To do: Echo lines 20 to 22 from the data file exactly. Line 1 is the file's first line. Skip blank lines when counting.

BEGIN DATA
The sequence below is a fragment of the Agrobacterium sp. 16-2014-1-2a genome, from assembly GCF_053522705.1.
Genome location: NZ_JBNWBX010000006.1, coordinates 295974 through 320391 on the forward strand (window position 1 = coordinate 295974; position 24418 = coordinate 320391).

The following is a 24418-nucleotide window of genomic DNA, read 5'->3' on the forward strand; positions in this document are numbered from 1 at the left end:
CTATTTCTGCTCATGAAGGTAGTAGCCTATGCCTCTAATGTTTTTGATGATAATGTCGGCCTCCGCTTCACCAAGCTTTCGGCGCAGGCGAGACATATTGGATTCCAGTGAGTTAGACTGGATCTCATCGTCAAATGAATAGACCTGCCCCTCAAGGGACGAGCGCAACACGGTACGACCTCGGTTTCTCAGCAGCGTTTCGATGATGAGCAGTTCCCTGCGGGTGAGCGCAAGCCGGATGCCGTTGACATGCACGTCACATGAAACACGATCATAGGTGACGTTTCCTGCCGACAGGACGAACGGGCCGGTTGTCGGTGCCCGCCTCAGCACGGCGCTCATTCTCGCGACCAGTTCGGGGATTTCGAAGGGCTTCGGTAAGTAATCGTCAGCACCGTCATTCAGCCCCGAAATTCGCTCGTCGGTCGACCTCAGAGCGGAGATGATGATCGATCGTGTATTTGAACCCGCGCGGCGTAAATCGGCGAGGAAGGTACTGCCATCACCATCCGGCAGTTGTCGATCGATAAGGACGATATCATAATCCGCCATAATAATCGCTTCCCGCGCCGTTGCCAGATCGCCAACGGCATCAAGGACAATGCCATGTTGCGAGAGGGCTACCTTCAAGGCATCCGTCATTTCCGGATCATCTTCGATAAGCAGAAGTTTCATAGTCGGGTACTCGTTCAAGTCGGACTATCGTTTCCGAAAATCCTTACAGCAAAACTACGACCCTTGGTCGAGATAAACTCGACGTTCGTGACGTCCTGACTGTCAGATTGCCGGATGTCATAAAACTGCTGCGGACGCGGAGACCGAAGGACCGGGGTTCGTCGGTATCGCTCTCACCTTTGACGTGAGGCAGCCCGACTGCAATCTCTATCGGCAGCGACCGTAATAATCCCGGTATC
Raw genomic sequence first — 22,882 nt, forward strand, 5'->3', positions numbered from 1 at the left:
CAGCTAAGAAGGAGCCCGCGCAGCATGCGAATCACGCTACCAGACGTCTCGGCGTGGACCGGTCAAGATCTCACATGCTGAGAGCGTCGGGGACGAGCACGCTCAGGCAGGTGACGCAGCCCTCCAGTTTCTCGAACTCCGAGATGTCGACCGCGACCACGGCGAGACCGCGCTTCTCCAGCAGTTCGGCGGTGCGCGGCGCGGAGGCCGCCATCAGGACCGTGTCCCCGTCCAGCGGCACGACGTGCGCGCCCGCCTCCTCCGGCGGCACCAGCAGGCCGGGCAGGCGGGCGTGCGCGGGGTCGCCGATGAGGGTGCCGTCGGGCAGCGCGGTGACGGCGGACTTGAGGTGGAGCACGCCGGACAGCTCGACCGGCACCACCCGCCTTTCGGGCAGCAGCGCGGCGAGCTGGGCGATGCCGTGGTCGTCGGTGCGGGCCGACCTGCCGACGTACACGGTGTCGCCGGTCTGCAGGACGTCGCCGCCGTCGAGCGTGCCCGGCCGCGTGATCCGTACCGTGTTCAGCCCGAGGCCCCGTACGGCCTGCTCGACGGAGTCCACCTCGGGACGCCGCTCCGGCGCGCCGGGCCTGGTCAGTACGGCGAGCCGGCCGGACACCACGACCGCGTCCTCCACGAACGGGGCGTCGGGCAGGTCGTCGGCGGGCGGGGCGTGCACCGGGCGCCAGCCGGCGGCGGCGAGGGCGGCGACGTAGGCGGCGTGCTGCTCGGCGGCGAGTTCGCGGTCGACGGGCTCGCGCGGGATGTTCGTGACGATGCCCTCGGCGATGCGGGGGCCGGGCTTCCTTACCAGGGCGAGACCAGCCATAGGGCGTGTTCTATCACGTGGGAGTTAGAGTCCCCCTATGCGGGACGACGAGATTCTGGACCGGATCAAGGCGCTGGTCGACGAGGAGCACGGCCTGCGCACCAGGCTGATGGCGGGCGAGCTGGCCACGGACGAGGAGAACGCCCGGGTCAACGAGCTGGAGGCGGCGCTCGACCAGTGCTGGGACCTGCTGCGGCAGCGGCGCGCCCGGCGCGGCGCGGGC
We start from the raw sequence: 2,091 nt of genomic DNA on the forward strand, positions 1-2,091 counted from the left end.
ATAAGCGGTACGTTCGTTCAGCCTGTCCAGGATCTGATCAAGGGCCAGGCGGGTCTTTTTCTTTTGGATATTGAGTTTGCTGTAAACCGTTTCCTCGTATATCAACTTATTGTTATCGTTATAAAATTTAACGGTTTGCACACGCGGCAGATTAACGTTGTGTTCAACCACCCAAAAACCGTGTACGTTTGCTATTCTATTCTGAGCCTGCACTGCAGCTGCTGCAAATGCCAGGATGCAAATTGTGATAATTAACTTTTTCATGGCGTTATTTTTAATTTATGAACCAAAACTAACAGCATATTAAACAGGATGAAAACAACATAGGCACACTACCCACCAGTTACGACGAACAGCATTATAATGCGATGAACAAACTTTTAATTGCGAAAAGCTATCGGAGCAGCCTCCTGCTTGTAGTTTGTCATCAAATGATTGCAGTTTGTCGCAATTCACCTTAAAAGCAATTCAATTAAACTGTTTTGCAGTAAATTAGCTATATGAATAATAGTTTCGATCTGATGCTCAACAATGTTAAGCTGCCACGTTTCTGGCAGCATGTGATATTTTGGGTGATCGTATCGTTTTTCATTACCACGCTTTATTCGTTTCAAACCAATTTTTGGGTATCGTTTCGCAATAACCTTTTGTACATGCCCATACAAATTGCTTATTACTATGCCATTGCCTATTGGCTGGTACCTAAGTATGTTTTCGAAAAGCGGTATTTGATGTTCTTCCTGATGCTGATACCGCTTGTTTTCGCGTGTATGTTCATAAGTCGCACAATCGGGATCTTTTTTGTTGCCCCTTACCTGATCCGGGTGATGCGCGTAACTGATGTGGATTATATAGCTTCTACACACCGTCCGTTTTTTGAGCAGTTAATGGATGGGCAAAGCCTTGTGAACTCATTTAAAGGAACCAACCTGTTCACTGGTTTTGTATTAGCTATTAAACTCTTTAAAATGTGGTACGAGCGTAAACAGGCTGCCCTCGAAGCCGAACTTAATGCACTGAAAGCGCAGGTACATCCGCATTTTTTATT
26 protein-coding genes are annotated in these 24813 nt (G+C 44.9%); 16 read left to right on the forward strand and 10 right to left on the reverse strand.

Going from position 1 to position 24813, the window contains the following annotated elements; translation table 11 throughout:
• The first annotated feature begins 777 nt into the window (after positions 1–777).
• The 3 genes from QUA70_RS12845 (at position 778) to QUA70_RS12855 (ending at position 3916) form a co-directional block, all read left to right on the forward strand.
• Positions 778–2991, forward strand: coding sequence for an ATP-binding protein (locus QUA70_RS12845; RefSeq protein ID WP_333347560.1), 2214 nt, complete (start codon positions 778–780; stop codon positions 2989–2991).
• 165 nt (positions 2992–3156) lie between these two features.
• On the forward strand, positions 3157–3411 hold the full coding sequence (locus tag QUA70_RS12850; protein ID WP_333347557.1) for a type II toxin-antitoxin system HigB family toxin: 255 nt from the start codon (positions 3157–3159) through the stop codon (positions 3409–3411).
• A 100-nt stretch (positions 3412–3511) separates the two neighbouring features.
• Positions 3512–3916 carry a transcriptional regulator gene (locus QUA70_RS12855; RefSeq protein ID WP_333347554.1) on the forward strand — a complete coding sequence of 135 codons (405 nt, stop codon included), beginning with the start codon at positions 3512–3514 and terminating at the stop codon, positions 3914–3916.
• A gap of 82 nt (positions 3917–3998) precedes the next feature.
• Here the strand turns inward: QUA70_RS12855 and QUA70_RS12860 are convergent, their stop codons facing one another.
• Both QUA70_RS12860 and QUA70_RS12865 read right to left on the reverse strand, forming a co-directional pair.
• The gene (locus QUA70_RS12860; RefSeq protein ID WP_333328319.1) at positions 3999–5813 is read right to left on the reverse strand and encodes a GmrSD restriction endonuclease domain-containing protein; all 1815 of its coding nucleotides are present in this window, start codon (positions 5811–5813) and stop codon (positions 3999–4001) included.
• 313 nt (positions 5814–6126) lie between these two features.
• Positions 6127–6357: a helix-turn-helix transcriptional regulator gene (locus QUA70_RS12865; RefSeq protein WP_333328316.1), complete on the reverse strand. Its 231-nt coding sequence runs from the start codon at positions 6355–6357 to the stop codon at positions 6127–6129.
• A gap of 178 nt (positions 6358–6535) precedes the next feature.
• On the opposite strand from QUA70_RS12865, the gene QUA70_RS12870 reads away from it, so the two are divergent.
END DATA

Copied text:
• Both QUA70_RS12860 and QUA70_RS12865 read right to left on the reverse strand, forming a co-directional pair.
• The gene (locus QUA70_RS12860; RefSeq protein ID WP_333328319.1) at positions 3999–5813 is read right to left on the reverse strand and encodes a GmrSD restriction endonuclease domain-containing protein; all 1815 of its coding nucleotides are present in this window, start codon (positions 5811–5813) and stop codon (positions 3999–4001) included.
• 313 nt (positions 5814–6126) lie between these two features.